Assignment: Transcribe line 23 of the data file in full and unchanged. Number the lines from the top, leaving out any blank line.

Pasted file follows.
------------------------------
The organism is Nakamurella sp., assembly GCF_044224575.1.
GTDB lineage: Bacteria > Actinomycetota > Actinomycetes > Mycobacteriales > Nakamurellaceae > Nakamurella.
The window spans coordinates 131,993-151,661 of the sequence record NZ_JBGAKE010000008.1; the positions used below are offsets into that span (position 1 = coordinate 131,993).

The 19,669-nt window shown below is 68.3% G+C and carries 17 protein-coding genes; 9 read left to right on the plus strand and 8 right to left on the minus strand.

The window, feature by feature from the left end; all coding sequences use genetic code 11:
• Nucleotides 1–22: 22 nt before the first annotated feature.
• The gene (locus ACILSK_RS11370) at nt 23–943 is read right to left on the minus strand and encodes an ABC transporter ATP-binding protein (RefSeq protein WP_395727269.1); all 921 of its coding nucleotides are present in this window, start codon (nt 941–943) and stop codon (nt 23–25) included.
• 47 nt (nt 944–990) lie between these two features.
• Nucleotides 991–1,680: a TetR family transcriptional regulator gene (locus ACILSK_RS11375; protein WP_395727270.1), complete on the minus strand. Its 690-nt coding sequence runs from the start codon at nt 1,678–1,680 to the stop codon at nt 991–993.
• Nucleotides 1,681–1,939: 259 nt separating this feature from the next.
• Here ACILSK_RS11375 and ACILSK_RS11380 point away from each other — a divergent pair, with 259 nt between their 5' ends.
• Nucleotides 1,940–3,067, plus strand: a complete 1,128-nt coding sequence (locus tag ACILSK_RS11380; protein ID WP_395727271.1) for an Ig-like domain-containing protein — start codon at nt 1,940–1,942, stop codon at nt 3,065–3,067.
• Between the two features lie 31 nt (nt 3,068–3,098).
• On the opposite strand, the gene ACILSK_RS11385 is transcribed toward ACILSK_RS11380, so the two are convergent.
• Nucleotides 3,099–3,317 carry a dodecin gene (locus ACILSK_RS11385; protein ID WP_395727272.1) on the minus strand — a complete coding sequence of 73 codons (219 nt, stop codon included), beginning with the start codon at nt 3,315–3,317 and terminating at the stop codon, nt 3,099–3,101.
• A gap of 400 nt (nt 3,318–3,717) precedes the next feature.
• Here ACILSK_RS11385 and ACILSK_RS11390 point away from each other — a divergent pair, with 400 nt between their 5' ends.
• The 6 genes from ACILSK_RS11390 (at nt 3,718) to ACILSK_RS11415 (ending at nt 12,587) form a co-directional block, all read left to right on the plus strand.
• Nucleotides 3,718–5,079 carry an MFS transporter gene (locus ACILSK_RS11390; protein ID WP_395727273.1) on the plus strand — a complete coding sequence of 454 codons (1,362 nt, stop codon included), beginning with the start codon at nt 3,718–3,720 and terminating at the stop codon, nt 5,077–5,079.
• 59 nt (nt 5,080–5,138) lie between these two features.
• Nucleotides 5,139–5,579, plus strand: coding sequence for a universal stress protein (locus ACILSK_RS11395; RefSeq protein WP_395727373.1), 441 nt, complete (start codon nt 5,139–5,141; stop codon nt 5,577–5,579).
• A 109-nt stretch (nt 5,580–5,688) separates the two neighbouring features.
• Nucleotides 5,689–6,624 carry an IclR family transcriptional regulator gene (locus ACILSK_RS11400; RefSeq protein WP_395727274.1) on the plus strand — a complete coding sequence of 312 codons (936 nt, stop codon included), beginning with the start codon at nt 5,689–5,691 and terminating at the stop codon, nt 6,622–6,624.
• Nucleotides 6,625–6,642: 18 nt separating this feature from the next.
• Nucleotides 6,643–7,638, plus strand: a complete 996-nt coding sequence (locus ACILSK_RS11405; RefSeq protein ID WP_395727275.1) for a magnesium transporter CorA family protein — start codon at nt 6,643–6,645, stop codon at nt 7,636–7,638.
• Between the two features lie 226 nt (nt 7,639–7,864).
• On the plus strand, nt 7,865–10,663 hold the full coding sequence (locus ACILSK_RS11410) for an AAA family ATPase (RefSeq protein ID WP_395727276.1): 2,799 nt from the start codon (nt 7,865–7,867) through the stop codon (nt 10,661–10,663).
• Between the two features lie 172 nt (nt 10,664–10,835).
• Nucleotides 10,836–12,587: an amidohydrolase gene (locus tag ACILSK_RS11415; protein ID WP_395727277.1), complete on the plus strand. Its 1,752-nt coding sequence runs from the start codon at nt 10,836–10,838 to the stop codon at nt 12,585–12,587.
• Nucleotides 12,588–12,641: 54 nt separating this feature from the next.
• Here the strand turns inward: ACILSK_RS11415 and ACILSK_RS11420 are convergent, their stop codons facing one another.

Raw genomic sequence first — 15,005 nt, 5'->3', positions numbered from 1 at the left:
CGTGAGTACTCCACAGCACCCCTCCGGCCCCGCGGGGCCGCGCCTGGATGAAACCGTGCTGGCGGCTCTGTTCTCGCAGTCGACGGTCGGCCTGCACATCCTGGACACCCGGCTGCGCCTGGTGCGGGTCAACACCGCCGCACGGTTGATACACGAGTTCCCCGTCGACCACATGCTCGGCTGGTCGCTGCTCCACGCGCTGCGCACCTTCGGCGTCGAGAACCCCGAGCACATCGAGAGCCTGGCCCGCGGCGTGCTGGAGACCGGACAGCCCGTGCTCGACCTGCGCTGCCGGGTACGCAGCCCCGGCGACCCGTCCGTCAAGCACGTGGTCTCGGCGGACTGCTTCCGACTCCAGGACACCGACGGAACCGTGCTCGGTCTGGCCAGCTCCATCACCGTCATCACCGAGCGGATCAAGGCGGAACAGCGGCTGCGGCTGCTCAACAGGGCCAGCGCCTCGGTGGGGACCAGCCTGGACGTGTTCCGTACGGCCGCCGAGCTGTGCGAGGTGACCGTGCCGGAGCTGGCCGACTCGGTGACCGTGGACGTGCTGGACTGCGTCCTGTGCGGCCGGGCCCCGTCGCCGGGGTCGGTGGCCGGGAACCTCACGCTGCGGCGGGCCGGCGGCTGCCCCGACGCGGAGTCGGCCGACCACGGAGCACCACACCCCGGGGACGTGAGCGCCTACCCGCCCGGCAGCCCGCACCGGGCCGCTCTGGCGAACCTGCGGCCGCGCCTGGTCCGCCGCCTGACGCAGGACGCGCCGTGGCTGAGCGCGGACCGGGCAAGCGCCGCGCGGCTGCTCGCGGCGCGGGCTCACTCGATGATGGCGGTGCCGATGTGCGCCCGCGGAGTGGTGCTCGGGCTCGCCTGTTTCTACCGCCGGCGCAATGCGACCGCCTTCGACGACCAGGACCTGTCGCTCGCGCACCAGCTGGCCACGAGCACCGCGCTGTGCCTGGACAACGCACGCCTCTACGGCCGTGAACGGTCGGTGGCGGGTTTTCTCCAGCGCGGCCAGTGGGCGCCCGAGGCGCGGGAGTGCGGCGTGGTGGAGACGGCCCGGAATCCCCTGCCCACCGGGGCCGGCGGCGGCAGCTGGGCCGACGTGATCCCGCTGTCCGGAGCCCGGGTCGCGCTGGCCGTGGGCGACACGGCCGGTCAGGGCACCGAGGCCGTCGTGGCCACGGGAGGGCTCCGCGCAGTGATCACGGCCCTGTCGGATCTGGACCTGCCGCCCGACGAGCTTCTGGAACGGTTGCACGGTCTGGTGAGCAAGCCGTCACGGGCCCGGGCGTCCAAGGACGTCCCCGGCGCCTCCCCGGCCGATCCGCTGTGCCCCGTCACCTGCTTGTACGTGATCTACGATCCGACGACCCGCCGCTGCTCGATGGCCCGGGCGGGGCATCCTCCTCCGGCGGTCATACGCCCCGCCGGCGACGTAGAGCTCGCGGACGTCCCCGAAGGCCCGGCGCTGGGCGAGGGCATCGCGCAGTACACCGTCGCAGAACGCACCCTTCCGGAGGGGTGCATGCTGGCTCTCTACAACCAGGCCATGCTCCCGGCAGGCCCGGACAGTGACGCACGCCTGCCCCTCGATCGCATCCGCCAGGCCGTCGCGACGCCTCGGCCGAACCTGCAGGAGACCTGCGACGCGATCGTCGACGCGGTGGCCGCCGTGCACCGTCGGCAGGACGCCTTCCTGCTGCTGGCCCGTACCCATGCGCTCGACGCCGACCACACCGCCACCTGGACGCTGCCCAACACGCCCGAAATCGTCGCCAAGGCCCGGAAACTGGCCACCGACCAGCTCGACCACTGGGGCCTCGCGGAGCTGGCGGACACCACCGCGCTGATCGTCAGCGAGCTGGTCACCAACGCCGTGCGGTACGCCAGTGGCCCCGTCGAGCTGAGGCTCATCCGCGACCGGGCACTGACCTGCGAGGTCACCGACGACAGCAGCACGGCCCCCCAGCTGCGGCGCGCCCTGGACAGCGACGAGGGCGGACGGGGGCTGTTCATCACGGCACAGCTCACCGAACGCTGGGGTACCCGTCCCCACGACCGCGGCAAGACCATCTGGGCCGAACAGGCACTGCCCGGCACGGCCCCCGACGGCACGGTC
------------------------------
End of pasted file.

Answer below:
• Nucleotides 5,689–6,624 carry an IclR family transcriptional regulator gene (locus ACILSK_RS11400; RefSeq protein WP_395727274.1) on the plus strand — a complete coding sequence of 312 codons (936 nt, stop codon included), beginning with the start codon at nt 5,689–5,691 and terminating at the stop codon, nt 6,622–6,624.